Brett Williams's Reviews > The Age of Reason

The Age of Reason by Thomas Paine
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Paine would never find a publisher today

We could use this American forefather in our Age Of Emotion, but he would never find a publisher, and if he did, people wouldn’t read what they don’t want to hear. Paine is direct, factual and relentless. Even in this short book, his condemnation of scriptural religion becomes tedious in his effort to be complete. To Paine, scriptural religions are the study of “opinions and fancies of men” confusing the message of God, which he says, is to be found in nature, available to all, unhindered by translations, rewritings and Church censorship.

His knowledge of ancient mythologies and understanding of how the early Church evolved as a direct overlay of the Roman Empire with assumption of the Roman pantheon as Saints of the Church is impressive. He precedes our modern day Dominique Crossan by 200 years when he reports there was nothing new in virgin births or miracles in the ancient world – a common occurrence. To believe such events as resurrection from the dead Paine finds no different from any other superstition. To Paine Jesus was a heroic figure, peerless among men, but a man all the same, made into a God by those who loved him.

Part 1 is concerned with the unreasonable like prophesy, which he shows to be hindsight not prediction. Likewise, Biblical moral conflicts of human sacrifice: “If I owe a person money and cannot pay him”, writes Paine, someone else could assume the debt for payment, averting debtor’s prison. But “if I commit a crime… moral justice cannot take the innocent for the guilty, even if the innocent would offer itself.” Part 2 is concerned with inconsistencies or impossibilities in the Bible itself. Like Moses writing of his own death, or the city of Dan which did not exist until 331 years after the Bible says Moses died; God’s promise to save king Ahaz from Assyrians in Isaiah, while God slaughters him with Assyrians in Chronicles. The list is long, suitable for critiques, but tiring. Paine can also be amusing. Reviewing the Garden he notes the snake “enters into familiar conversation with Eve, who is in no way surprised to hear a snake talk.” With these complications, and a list of reason violations, Paine writes that scriptures are “atheistic blasphemy.” If you want to know God, he says, learn science as it is the true theology, revealing God all around us.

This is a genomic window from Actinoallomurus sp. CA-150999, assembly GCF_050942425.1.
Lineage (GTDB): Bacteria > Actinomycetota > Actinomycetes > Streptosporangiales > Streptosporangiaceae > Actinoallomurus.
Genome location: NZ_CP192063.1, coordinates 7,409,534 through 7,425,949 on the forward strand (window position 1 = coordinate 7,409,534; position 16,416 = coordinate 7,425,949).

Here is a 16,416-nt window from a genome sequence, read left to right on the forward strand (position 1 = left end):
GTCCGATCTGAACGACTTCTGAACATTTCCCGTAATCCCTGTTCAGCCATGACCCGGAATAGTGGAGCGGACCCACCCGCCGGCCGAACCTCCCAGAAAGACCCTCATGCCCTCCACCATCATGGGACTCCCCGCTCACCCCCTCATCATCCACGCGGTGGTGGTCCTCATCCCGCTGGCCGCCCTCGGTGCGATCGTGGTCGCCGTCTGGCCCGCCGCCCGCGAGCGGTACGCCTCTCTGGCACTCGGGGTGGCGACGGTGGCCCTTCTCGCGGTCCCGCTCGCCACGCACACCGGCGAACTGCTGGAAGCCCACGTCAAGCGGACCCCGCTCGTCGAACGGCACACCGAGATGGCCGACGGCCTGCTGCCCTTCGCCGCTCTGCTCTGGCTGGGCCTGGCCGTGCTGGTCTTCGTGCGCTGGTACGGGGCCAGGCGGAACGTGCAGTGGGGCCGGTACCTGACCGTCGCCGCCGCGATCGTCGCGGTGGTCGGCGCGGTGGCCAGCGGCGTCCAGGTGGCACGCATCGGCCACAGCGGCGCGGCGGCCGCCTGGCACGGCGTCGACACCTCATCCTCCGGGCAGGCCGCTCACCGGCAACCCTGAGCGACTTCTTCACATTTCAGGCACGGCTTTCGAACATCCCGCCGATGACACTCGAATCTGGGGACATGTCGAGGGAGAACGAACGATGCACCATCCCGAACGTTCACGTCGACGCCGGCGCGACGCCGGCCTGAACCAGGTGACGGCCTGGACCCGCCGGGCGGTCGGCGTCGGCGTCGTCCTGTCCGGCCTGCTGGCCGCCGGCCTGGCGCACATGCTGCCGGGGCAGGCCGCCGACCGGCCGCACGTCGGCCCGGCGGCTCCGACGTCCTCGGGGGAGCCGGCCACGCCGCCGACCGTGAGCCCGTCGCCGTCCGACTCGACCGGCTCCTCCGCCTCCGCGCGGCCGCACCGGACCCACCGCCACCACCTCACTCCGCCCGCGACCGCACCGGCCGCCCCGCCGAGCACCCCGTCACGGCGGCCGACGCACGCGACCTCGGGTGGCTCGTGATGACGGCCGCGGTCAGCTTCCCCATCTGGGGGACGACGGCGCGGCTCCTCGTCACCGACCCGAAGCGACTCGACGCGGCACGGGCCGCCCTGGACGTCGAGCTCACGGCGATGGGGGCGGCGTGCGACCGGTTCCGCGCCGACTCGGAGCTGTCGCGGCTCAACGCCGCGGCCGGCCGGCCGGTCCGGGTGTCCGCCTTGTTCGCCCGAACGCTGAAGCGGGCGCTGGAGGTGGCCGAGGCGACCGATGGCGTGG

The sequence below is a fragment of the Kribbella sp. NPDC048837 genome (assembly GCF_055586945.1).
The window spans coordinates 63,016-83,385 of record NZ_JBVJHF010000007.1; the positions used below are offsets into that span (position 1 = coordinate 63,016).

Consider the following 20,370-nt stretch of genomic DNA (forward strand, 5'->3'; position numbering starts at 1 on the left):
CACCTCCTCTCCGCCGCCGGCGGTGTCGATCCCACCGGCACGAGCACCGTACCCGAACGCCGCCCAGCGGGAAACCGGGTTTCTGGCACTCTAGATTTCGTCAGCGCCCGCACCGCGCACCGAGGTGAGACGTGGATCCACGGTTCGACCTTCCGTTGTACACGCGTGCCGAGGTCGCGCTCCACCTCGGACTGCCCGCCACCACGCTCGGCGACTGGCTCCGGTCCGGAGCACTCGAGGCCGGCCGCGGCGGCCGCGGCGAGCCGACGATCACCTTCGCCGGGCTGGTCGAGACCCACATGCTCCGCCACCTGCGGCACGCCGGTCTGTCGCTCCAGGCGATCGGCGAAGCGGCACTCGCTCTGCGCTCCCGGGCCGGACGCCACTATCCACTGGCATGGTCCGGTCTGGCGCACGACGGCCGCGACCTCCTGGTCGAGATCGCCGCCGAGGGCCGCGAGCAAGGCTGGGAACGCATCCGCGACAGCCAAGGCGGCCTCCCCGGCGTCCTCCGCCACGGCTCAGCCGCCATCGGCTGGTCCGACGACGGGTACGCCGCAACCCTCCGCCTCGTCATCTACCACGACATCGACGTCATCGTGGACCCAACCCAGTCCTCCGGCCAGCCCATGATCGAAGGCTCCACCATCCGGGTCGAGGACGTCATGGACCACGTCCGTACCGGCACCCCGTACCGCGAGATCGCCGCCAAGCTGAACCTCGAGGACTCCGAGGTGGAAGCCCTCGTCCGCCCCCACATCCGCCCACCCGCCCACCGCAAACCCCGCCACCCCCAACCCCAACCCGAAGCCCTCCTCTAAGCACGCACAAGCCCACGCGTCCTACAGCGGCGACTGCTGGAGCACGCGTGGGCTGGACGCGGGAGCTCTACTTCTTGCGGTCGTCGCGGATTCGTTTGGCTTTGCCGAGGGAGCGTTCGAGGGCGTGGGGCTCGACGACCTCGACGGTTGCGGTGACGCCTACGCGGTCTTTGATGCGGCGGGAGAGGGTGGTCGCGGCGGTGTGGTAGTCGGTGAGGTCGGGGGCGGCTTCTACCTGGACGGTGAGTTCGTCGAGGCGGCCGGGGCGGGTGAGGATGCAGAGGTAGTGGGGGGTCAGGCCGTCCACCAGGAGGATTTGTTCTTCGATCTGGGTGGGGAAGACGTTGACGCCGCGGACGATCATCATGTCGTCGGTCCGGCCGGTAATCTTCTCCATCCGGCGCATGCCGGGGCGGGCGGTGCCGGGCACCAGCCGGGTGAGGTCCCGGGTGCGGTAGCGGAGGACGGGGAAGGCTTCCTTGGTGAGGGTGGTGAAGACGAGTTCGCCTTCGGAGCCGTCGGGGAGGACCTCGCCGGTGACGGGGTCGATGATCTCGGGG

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Reading Progress

Finished Reading
April 15, 2014 – Shelved

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